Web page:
Media is a Battlefield

Missouri morphed into the "Show Media" state as the 2005 National Conference on Media Reform got underway Friday in downtown St. Louis. The war in Iraq, this week's public protests and deaths in Afghanistan (remember, that's the war with the 'good' ending) over the desecration of the Koran at Guantanamo Bay, are inspiring many media writers, producers, and activists to paint the media as a symbiotic cog in that wheel we call the Military Industrial Complex. This time we're not along for the ride. Those who view media as a movement (and this is not yet a critical mass) know it as (1) a political economy few of cooperative capital interests that shut out public participation in deference to their sponsors; (2) a form of information apartheid that forces the masses into information servitude in the form of a mindless peanut gallery of submissives driven to distraction and/or addiction to irrelevant entertainment dribble; and (3) coated in news values that are generally pro-war (war is good for business and thus good for media), anti-humanistic, and anti-global. News media owners are genuinely scared that global civic masses will gain an awareness of how the media system operates against their public interest and health, which is why we need to approach media reform as a global public health and education campaign.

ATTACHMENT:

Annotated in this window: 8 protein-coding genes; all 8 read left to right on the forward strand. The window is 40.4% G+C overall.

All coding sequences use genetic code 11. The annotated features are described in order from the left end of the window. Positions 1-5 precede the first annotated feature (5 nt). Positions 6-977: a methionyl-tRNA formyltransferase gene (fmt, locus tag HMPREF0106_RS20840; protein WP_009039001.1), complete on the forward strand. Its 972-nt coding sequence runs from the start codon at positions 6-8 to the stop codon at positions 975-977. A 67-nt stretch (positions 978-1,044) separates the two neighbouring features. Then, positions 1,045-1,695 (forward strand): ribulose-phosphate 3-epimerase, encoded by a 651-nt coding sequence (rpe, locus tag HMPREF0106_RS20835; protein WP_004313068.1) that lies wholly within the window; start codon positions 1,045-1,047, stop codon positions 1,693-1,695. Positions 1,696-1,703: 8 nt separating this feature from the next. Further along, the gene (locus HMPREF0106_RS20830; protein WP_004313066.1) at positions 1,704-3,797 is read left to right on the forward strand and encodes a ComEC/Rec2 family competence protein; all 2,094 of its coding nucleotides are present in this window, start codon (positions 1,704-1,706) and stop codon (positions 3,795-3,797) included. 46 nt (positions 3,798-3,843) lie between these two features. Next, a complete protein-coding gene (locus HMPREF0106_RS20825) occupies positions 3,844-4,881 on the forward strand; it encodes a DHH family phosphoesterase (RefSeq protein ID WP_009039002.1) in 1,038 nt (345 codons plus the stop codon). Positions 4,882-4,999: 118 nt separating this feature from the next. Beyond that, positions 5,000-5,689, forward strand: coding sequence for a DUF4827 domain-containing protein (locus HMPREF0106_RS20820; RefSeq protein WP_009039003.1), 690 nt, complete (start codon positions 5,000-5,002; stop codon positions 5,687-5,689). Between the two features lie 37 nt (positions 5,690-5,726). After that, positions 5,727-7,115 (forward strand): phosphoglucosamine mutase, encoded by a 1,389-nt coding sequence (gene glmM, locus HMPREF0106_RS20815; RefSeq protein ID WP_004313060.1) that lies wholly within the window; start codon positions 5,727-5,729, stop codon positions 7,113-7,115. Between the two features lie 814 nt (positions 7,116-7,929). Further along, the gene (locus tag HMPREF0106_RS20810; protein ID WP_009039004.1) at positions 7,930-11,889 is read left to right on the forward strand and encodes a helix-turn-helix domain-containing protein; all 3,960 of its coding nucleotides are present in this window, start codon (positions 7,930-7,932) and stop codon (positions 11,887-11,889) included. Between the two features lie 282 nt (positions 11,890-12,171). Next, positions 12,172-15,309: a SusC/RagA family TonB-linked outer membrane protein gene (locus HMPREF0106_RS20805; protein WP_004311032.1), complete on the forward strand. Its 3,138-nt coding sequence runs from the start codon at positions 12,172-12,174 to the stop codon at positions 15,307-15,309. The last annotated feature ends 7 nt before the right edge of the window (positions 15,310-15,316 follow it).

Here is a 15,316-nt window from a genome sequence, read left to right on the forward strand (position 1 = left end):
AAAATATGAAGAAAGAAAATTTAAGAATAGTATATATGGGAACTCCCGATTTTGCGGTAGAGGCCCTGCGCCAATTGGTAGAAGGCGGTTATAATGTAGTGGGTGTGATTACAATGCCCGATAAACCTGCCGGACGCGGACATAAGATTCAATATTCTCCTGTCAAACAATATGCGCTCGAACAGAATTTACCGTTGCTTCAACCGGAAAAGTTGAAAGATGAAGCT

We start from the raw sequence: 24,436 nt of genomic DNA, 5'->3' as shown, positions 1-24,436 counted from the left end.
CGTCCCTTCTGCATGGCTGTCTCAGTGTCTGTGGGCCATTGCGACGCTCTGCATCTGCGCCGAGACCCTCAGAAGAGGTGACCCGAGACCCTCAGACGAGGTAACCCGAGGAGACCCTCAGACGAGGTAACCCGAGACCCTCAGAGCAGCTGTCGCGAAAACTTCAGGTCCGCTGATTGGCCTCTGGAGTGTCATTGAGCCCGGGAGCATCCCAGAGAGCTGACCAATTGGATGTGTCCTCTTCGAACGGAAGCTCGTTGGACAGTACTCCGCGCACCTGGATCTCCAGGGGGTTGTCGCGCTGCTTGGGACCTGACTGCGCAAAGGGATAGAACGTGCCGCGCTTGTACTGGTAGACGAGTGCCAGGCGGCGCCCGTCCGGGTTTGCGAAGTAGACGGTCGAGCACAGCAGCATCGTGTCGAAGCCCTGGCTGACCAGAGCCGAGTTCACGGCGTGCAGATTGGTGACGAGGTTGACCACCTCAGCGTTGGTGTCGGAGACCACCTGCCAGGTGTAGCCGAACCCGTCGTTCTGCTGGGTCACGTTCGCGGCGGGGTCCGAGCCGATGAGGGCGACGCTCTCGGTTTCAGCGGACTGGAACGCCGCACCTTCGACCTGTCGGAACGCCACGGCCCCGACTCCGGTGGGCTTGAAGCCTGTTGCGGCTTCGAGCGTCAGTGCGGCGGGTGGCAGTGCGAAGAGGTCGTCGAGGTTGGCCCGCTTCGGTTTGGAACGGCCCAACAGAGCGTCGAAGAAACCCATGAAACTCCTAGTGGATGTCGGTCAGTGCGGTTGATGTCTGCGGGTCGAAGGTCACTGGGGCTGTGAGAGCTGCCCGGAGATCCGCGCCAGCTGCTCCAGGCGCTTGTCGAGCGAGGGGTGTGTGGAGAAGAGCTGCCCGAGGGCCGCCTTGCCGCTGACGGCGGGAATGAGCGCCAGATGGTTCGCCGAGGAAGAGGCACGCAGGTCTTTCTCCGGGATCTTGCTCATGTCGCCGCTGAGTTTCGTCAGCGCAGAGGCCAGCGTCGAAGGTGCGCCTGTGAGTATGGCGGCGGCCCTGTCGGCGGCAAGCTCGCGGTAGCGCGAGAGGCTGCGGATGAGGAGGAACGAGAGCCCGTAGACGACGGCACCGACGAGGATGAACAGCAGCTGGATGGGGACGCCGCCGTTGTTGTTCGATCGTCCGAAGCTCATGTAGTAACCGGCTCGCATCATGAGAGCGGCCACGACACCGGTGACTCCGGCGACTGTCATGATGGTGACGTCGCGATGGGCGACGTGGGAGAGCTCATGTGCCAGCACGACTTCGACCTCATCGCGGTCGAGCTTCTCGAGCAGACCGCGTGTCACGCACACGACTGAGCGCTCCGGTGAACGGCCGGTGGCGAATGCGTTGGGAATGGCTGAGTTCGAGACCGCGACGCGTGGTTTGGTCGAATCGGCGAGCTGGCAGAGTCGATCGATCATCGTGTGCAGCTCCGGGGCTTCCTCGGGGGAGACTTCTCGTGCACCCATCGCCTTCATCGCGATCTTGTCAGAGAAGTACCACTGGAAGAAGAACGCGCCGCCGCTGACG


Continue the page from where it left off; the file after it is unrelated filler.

When you survey the media landscape in a holistic fashion as this conference forces one to do, you come away with only one conclusion: absolute certainty that the corporate media system is on life support and this dying patient's struggle is progressive media's opportunity to distribute alternative medicine. Consider the following "points of light" in the media landscape:

  • Whose media is it, anyway? Media owners are out of touch with their media consumers and this cuts across partisan lines and political ideologies. News values are top-down, eyeballs are leaving traditional media (newspaper readership is down as is network news viewership) and opportunity exists to create new media in the vacuum of profit bleeding going on presently in the corporate press. So far though, too many of us are ceding the language of media content, distribution, and policy to the elite few, not working harder to inform the discouraged and disgusted marginalized many who, given the proper tools, are ready to take up arms against a system that dis-informs and infotains more than it informs and educates. If we take back ownership by creating our own media, building alliances across political lines, and organizing our own ninja investigative journalists, then we'll look back in nostalgic bliss at a time when profit ruled over public information.